Among the many things that have changed in Washington since Barack Obama took over is the overwhelming "czaring" of key confidants and power brokers to the president.
The czars of imperial Russia were unelected emperors who ruled without oversight. So what is their role in a democratic country?
Well, in a way, they are the same thing — presidential appointees who are not required to go before Congress for approval.
The Obama press office sternly pushes back on the "czar" title, noting that it is not used internally to describe personnel, urging the press to be cautious and clear, and saying it is "you folks" — reporters — who call them czars, not the White House.
Czars have been used since FDR persuaded Jimmy Byrnes to leave the U.S. Supreme Court to become head of the Office of Economic Stabilization. It’s just that most administrations haven’t used as many as Obama has so far.
Right now, 21 or so "special assistants" have been handpicked by the president and don’t need Senate approval.
We have a car czar, an energy czar, an urban czar, a TARP czar. We also have a drug czar, a stimulus-accountability czar, a regulatory czar, a terrorism czar — and, yes, even a Guantanamo Bay-closure czar.
There are about 12 more, but you get the picture.
The problem with such czars, no matter who sits in the White House, is that Congress has no way to hold them accountable. As Sen. Robert Byrd, D-W.Va., said, they can threaten our constitutional system of checks and balances.
Patrick Wolf finds it quite strange that so many high-ranking administrators in the Obama administration have been characterized by the president or the press as czars.
"Why would we, in America, willfully promote such a title for many of our federal officials?" asks Wolf, a University of Arkansas political science professor. Good question. The old czars were rulers of far-flung empires who, more often than not, were not very effective.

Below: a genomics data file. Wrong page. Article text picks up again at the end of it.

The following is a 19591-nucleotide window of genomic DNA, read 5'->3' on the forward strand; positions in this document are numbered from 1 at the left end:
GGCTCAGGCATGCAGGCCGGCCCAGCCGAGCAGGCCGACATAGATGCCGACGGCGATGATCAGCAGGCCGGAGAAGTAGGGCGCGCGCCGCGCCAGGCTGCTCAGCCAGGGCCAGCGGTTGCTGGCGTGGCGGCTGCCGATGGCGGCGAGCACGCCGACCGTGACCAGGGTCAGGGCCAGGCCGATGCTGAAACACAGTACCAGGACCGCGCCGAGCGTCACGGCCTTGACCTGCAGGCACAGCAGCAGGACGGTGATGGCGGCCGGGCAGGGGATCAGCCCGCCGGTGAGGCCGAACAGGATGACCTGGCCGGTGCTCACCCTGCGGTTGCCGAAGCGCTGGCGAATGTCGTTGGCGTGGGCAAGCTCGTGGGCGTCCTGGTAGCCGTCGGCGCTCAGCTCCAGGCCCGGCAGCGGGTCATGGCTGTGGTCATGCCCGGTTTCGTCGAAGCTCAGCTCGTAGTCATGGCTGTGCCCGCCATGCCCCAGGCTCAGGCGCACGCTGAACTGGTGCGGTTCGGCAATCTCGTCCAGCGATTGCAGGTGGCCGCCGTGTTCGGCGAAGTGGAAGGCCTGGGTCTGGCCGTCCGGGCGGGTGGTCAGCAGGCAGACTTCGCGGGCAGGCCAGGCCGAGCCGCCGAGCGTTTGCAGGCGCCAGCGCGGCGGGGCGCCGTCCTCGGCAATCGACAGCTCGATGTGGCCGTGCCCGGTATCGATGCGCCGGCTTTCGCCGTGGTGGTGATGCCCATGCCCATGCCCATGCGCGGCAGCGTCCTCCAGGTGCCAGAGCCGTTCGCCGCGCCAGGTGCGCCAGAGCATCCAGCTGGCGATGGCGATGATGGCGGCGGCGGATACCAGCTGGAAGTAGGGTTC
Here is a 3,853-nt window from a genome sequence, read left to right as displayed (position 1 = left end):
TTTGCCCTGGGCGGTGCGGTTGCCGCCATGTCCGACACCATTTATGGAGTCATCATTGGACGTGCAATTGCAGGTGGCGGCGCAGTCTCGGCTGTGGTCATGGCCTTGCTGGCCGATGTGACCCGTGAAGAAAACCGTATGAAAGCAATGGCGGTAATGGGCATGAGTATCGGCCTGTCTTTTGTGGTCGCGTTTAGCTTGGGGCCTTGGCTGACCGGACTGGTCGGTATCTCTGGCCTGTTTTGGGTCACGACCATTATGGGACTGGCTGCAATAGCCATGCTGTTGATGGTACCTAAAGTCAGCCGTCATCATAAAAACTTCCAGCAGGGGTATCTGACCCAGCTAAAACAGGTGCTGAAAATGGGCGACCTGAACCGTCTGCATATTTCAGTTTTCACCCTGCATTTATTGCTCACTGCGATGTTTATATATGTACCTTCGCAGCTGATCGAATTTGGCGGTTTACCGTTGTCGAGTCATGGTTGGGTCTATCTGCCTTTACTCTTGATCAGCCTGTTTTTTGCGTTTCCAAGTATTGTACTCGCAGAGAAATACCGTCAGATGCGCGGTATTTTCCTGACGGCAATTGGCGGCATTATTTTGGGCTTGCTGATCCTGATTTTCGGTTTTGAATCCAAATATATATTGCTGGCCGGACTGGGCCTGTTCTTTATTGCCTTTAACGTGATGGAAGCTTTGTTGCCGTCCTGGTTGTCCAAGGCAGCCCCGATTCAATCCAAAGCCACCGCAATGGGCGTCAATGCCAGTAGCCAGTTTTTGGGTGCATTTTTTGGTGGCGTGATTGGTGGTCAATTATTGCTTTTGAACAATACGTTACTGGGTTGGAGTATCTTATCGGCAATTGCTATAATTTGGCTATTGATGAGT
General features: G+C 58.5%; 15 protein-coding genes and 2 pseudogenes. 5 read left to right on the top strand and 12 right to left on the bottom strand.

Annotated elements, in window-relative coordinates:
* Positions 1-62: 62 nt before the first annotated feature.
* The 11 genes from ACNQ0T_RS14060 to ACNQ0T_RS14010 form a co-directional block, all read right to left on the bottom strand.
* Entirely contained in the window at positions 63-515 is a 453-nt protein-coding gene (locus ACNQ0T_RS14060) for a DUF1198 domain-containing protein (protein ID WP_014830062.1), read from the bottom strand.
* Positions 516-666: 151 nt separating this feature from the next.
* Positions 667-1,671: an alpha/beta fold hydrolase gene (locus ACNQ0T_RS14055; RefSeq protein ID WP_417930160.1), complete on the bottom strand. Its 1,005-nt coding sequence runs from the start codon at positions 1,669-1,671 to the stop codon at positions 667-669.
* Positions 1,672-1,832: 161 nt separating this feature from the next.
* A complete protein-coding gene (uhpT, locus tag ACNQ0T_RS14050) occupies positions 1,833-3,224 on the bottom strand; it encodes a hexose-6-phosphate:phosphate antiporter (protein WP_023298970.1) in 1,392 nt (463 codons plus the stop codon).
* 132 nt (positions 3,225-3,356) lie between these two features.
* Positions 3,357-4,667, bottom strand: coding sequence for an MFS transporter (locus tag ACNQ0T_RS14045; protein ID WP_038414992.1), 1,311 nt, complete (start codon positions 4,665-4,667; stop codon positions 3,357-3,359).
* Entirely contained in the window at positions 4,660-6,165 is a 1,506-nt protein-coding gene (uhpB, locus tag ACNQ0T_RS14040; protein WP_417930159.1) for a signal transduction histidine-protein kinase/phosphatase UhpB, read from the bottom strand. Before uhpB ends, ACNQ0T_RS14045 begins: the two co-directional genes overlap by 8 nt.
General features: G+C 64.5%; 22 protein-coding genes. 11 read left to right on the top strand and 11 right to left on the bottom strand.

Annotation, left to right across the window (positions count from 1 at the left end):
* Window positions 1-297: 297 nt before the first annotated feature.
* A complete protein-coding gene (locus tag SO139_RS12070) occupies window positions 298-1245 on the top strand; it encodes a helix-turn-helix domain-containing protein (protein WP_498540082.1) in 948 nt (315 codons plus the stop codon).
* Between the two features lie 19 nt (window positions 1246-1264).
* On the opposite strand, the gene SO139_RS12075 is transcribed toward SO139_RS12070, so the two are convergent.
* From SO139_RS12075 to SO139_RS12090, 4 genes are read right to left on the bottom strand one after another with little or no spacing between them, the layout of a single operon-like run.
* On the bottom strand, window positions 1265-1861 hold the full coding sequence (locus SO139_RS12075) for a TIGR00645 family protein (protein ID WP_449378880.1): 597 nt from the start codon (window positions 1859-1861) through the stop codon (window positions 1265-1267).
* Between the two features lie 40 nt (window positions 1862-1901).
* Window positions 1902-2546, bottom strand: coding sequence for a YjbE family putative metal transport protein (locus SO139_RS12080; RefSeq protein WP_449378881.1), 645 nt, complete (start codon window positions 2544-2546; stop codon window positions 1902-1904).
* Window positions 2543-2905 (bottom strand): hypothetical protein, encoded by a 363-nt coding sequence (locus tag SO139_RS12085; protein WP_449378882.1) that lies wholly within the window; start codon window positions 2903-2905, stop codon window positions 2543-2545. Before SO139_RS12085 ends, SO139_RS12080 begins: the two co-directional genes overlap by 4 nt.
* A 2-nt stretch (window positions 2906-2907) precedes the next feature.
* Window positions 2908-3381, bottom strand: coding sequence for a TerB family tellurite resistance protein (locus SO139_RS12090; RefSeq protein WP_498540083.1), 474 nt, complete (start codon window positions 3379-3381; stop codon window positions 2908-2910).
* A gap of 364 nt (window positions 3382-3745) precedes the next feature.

Among modern U.S. presidents, Richard Nixon famously tried to reorganize his entire Cabinet into a small set of "super-agencies" headed by czar-like uber-secretaries, Wolf says, "but the reorganization was widely seen as a Nixonian power grab and was rejected by Congress."
Czars can have as much power as a president chooses to give them — and you will never find a czar crossing swords publicly with a White House without being very publicly deposed.
An irony exists here: Czars have no command authority. They are basically an Obama public-relations move to create positions of responsibility over seemingly intractable policy problems — and to foster a sense that progress is being made because someone is in charge.
In other words, Obama’s "czaring" of America shows he is serious about appearing to be serious about solving many of our problems.
"Most czars only have the authority to publicize problems and possible solutions and urge administrative agencies to take certain actions," says Wolf. Yet appointing policy czars also can be a substitute for concrete action, he cautions.
Perhaps if an Obama policy czar actually takes one of the nation’s problems by the horns — as former U.S. Surgeon General C. Everett Koop did in the Reagan administration — then some good may come from appointing czars.
Acting as a health-policy czar for Reagan, Dr. Koop focused public attention on such health issues as smoking and AIDS, even though he had little real authority.
"If a czar can do that — identify a few crucial threats within his or her area of responsibility and publicize those relentlessly — then (he or she) can make a difference," says Wolf.
UPDATE: AP IS REPORTING CAR CZAR STEVEN RATTNER HAS LEFT THE BUILDING.
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